It was Bookshop Day – and the end of Library Week – but Jason spent the morning at a new family cafe in Liverpool instead.

Jason wanted to take the books directly to the children they were written to entertain and inform.

“Why not take the books directly to the children I want to read them – or hear them?” he concluded, as he got as close as possible to making good on a pre-Covid pledge.

Before the pandemic, Jason had been planning to do a reading of both I Like To Put Food In My Welly and What Can You See? at the Wigwam Coffee Shop in the Mossley Hill area of south Liverpool – a child-friendly cafe where he had frequently taken his own children.

Sadly, the business was one of the many casualties of the Covid restrictions. But in the spring of 2021, two of the cafe’s customers, Liz Wilson and Seán Gleeson, took over the venue and re-opened under the new name of The Little Peacock Coffee Shop.

The name was different, but the warm welcome, home-made cakes, breakfast and lunch favourites and child-friendly vibe were the same – with a sensory room added to the toys and books available for babies and younger children.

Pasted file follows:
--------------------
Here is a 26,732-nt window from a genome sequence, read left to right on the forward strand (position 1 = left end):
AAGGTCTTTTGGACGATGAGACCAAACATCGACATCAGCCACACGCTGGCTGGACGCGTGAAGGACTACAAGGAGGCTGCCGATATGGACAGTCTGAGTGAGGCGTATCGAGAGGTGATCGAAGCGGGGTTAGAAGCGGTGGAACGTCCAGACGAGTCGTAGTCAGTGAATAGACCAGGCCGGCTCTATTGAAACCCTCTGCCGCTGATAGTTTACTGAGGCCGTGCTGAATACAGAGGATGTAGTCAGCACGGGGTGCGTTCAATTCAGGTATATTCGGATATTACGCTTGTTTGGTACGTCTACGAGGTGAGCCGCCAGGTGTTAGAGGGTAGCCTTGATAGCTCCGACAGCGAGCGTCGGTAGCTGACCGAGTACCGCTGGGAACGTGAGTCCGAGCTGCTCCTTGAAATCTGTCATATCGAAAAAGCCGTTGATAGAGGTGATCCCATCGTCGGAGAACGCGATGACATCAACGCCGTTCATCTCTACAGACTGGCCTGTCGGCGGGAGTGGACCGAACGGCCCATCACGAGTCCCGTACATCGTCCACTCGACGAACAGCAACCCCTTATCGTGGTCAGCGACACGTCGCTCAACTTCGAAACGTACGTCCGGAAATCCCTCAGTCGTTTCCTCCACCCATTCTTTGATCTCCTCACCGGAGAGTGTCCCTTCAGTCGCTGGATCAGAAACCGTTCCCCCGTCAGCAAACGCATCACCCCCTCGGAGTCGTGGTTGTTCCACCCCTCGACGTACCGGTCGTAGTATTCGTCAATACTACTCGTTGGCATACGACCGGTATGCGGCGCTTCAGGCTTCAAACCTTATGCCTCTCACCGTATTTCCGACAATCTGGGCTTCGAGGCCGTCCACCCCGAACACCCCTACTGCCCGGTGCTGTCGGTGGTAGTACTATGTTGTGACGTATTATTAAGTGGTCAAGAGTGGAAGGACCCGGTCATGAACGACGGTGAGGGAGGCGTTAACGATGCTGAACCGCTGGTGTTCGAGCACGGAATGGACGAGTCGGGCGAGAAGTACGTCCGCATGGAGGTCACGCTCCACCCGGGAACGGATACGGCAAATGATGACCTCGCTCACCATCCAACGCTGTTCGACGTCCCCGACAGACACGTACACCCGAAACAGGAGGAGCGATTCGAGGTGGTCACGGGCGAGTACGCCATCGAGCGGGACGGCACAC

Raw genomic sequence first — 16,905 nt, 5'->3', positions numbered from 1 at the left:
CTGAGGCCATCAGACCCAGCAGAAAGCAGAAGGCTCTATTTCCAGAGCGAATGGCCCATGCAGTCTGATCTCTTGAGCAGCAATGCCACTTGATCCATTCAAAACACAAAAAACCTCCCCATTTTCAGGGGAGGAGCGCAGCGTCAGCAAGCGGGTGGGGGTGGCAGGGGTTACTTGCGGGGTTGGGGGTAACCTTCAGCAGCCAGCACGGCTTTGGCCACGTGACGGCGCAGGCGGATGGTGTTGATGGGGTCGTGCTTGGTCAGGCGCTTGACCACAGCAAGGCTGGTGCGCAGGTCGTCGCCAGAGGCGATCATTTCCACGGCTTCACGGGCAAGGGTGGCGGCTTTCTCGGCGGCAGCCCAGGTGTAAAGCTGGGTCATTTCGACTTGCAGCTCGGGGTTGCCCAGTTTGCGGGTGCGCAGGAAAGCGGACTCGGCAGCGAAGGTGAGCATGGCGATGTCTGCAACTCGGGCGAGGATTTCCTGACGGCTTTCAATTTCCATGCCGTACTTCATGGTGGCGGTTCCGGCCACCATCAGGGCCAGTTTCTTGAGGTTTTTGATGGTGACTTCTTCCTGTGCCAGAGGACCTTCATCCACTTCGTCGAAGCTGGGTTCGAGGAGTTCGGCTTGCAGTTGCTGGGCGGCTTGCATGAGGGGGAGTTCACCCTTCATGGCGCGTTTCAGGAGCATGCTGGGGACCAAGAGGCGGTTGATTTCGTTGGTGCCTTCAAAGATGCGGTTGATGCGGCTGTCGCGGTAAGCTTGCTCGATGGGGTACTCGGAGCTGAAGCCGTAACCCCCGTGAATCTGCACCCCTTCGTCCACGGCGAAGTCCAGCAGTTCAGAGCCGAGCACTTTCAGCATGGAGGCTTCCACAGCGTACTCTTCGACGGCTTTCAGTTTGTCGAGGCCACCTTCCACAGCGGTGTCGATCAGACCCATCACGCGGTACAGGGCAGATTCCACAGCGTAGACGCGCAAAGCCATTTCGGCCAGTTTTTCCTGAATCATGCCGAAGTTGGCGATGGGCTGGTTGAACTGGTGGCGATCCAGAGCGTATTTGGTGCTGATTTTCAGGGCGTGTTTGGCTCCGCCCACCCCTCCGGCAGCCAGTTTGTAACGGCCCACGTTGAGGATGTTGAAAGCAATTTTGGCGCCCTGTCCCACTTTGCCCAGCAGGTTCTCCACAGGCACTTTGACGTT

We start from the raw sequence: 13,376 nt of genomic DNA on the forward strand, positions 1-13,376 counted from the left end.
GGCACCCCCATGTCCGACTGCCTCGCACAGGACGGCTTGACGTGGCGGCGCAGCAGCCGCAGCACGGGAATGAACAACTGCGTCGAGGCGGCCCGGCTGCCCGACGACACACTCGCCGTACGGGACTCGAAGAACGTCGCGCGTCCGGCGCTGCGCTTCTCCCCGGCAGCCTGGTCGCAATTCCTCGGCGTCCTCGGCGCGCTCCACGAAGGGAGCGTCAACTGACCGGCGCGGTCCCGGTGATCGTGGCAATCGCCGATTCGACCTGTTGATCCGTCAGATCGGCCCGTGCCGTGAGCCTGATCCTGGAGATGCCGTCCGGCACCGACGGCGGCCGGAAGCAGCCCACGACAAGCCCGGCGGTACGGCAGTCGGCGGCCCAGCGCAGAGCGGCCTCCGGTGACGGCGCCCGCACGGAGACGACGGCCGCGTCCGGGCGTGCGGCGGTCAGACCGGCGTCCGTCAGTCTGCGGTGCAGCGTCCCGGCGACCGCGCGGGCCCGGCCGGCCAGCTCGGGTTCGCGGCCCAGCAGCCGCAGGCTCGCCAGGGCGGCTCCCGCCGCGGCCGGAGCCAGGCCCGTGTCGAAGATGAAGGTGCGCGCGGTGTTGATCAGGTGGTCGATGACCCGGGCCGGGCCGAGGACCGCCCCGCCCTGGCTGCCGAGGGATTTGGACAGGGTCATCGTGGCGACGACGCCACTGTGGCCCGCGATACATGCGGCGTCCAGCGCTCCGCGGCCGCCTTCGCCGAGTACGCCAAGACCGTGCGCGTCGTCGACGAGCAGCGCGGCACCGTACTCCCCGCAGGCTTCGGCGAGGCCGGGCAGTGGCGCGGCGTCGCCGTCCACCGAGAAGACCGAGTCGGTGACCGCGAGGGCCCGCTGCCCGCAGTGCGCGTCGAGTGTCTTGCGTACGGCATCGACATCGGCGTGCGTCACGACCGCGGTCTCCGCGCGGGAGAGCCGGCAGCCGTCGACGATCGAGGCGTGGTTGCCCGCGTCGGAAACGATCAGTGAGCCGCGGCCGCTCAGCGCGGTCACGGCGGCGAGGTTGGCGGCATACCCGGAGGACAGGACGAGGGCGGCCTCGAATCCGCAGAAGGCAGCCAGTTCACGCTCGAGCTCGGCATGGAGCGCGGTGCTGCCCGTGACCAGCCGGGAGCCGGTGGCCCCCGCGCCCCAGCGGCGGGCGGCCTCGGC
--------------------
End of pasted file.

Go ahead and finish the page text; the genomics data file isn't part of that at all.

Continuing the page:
Jason joined the regular Saturday morning crowd and read them his books, interacting with the children who pointed to elements of Hannah Rounding’s illustrations in What Can You See? and laughed at the surreal situations in I Like To Put Food In My Welly.

The event was enhanced with props and an activity sheet.

With so much going on at The Little Peacock, some of the younger children became distracted, but most kept coming back for more pointing and laughing.

The event was enhanced with a handful of props to engage the children and activity sheets for them to take home with them.

Many of the parents expressed their gratitude for getting to meet an author and hear a book reading, with some of the children not even having been born when the arrival of the coronavirus made such events impossible.

“It’s so good to be back meeting young book lovers inside again, after all this time,” Jason enthused.

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